You must enable JavaScript to view this site.
This site uses cookies. By continuing to browse the site you are agreeing to our use of cookies. Review our legal notice and privacy policy for more details.
Close
Homepage > Regions / Countries > Europe and Central Asia > Turkey-Cyprus > Turkey > Turkey & Israel: What the United Nations' flotilla report means

Turkey & Israel: What the United Nations' flotilla report means

Hugh Pope, Haaretz   |   8 Oct 2010

A critical obstacle to restoring a healthy and working relationship between Turkey and Israel is both sides' mutual distrust and lack of information about the events surrounding the Mavi Marmara flotilla disaster at the end of May. The world is still waiting for an authoritative account based on full access to Israeli, Turkish and other actors. Israel has published only small parts of Maj. Gen. (res. ) Giora Eiland's probe, which approved of the Israeli military's conduct during the operation. A civilian investigation under retired Supreme Court justice Jacob Turkel may produce a comprehensive report, but key hearings have been held in secret and it is unclear how far it will go beyond an initial focus on the underlying legality of Israeli actions.
Turkey's lengthy official account remains under wraps with UN Secretary General Ban Ki-moon's panel of inquiry, which has no mandate to probe deeply or establish criminal responsibility.

In the meantime, one benefit of the Ban Ki-moon probe is that it has given time and political cover to all to seek new information and think calmly about what actually happened. And - despite all that has been said - one unexpected place to look is the report adopted on September 27 by the UN Human Rights Council.

It is true that the HRC's generally disproportionate focus on Israel, and its disregard for the actions of many of the world's worst human rights abusers, not least among its 47 members, has greatly damaged the body's credibility.

Even the council's chosen rapporteurs on the flotilla rejected their original mandate because of "justified criticism" of its "bias." But the 56-page document deserves careful study. Even the United States, explaining its lone vote against the council's report, did not criticize its contents.

Based on interviews with 112 passengers from 20 countries, the account is thorough, measured and consistent with publicly known facts. And it does not leave the flotilla activists blameless.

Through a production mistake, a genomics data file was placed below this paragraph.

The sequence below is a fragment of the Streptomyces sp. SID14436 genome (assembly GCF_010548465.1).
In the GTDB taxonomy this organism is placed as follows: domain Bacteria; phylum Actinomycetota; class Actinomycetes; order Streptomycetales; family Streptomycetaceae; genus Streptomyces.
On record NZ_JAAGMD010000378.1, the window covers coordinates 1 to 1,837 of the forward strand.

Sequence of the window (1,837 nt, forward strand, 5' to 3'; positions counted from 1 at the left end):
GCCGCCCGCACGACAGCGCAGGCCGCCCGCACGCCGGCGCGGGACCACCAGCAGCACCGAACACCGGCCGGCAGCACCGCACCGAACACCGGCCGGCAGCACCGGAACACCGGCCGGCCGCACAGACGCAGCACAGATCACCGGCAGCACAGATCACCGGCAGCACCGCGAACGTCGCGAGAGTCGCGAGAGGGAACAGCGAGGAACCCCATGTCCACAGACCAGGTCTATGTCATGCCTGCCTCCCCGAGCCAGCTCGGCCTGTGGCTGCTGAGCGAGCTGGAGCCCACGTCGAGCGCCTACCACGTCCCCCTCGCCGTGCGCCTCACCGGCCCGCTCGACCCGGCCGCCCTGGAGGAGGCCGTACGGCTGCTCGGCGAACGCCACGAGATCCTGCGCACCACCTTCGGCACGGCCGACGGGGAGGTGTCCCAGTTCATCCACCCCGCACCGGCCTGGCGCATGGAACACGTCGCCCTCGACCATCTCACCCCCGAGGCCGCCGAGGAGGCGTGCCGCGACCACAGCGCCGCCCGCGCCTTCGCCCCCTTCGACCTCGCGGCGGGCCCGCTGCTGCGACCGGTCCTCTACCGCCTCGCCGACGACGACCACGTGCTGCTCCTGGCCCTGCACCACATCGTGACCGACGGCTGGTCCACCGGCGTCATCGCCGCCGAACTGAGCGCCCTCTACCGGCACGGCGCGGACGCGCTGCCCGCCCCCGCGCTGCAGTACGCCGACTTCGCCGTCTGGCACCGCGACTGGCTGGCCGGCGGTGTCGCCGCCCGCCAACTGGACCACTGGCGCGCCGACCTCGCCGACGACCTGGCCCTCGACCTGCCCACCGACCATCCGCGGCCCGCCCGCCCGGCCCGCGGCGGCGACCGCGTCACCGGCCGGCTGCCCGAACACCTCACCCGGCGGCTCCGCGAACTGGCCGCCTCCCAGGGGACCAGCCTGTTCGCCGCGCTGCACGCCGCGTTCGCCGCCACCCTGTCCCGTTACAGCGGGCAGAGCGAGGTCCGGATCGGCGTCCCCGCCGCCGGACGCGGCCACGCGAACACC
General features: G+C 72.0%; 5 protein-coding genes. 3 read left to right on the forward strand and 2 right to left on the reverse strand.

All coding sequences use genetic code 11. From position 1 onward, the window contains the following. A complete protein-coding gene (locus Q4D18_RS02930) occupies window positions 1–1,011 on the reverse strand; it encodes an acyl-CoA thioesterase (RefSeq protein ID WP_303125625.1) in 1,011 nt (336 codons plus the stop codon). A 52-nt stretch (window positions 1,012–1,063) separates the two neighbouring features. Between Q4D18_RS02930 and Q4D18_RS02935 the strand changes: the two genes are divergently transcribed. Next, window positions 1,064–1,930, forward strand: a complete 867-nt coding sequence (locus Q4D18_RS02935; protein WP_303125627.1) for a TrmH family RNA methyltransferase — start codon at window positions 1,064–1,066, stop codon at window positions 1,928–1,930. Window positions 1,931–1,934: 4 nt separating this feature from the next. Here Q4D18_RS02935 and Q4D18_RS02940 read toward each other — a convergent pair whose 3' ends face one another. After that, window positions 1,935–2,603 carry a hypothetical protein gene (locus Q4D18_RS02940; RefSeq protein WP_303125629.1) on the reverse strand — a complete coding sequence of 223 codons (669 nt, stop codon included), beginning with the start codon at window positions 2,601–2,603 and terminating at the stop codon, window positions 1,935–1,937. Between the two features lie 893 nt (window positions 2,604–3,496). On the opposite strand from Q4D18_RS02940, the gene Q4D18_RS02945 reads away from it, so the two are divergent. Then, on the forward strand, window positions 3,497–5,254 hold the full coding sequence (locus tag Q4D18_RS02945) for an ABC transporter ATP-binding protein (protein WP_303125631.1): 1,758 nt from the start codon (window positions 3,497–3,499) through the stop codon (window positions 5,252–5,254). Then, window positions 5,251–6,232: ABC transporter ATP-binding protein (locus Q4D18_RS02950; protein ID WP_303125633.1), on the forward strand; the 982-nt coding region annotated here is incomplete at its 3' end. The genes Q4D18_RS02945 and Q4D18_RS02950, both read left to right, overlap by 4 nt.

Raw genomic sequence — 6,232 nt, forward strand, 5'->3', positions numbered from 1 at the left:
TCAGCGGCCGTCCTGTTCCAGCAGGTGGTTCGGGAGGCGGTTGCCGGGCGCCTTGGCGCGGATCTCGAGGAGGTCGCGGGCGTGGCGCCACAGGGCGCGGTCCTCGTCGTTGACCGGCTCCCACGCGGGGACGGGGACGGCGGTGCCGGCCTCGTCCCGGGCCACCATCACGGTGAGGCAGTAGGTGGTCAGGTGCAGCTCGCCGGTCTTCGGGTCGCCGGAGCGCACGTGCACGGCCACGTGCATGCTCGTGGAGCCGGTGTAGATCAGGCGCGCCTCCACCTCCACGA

For instance, the report notes tension between the political and humanitarian objectives of the organizers. It points out that organizers were aware of Israel's intention to use force, casting more doubt on their decision to actively resist, especially after Israel offered to send the goods to Gaza under neutral supervision. The account details differences between the contract crew of the Mavi Marmara and some organizers, including the Turkish NGO that owned the ship, who were determined to resist the soldiers.

At the same time, the report challenges the lethality and sustained use of force by Israeli commandos against civilians in international waters. In the seizure of the Mavi Marmara, it asserts that Israel used live fire from a helicopter to clear the top deck of hostile activists before any soldiers landed. It finds no evidence of firearms brought on board by the activists or used by them, as some Israeli officials have claimed. It shows that force used in Israel's takeovers of three other of the flotilla's six vessels was also disproportionate.

The rapporteurs list abuses by Israeli troops and officials, during several subsequent stages, including failure to tend properly to several injured people, degrading treatment of handcuffed prisoners during the long sea voyage to Ashdod, the parading of the detained activists in front of jeering Israeli onlookers at the port, attempts to force activists to sign self-incriminating documents, cases of unaccountable Israeli seizure of activists' cameras, computers, cell phones, cash and property, and individual beatings of at least 30 activists at Ben-Gurion International Airport at the time of their deportation.

The legal analysis of the rapporteurs - Trinidad's retired International Criminal Court judge Karl T. Hudson-Phillips, British former UN war crimes prosecutor Desmond de Silva, and Malaysian women's rights activist Mary Shanthi Dairiam - argues that Israel's blockade of Gaza is illegal because it is "collective punishment - inflicting disproportionate damage on the civilian population."

In the absence of evidence of weaponry on board, or of an overwhelming military threat, the report also sees the interception of the flotilla as illegal and "motivated by concerns about the possible propaganda victory that might be claimed by the organizers."

The report concludes that "the conduct of the Israeli military ... demonstrated levels of totally unnecessary and incredible violence." It finds "clear evidence to support prosecutions" in eight areas of international law ranging from murder to restricting freedom of expression.

The rapporteurs thank Jordan and Turkey for their assistance. They note their "profound regret that, notwithstanding a most cordial meeting" with the Israeli ambassador to the UN, they were informed of an Israeli position of "non-recognition and non-cooperation."

Toward the end of their mission, the rapporteurs sent a list of questions to Israel, but these went unanswered. The Israeli Foreign Ministry dismissed the resulting account as "extremist," but promised to study it. One would hope that many others, also in Turkey, will take into account the detailed and comprehensive material now available in this report.

Hugh Pope, International Crisis Group's Turkey/Cyprus project director, is the author of "Dining with al-Qaeda: Three Decades Exploring the Many Worlds of the Middle East."

Haaretz


 

 
This page in:
English